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DEQ considers TEC wastewater permit

The public hearing May 14 for the Department of Environmental Quality wastewater permit for the Troutdale Energy Center had only two comments submitted, but citizens have until 5 p.m. May 22 to make their opinions known to the DEQ.

“Tonight is for us to listen to your comments,” said permit writer Rob Burkhart at the hearing for the gas-powered energy center. “We will take those comments and any written comments we receive and we will provide written responses to those.”

It’s Burkhart’s job as permit writer to consider each comment and respond before proceeding in the wastewater permitting process. The DEQ already has issued an air quality permit for the TEC, and will issue the wastewater permit unless submitted comments sway the DEQ against the issuance.

Burkhart said the requirements of the permit also may be changed if a commenter raises an issue the DEQ had not previously considered.

As it stands now, the permit allows for discharge into the Sandy River — using the same outlet as the Troutdale Wastewater Treatment Plant.

“The biggest concern is temperature. It will be elevated as it leaves the facility,” he said.

This is because most of the water being discharged into the river will be used in the cooling process for the center, required in steam generating plants. The TEC will use either groundwater existent on-site, or use effluent from the wastewater treatment plant for a fee.

“We haven’t had customers for effluent before, but the Troutdale Energy Center would like to do that,” said City Manager Craig Ward in January.

The two citizens who testified at the hearing expressed concern about the environmental impact on the Sandy River, as well as the permitted mixing of discharge into the river.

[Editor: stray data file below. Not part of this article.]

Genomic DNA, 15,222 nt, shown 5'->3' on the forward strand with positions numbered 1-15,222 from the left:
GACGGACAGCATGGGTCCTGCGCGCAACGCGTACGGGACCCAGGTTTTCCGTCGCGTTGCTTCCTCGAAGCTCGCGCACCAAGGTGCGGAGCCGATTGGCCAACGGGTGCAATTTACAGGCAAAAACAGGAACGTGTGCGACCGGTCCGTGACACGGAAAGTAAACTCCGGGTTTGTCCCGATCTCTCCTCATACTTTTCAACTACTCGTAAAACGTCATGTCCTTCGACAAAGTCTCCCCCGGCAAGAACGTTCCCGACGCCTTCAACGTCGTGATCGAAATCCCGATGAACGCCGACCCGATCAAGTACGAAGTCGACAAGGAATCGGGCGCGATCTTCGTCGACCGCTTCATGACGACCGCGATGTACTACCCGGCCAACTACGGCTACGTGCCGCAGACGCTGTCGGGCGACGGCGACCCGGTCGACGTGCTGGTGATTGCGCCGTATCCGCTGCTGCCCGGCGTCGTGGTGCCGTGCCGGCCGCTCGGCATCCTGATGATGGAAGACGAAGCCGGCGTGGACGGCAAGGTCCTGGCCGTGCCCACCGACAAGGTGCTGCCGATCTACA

“We feel the habitat impacts have been minimized and not properly addressed,” said Steve Weis, executive director of Sandy River Basin Watershed Council.

Weis said the permit also doesn’t address spawning in that area of the river.

“While (fish) may not be spawning in the outfall, it doesn’t mean it’s not possible,” he said. “This is an area of intense restoration efforts.”

Rick Till, legal advocate for Friends of the Columbia Gorge, also commented at the hearing.

Till argued that there needs to be a balance between the impact on the environment the TEC will have and the economic benefit. He said the center would not provide many jobs and the energy wouldn’t be sold locally.

“It’s hard to see how the balancing would come out … in favor,” Till said.

Greg Peden, hired by Development Partners to respond to media inquires about the TEC, has said once operational, the center will employ roughly 35 people.


To comment

To submit a comment on the wastewater permit, email Permit Writer Rob Burkhart at nwr.wqpermit@deq.state.or.us.

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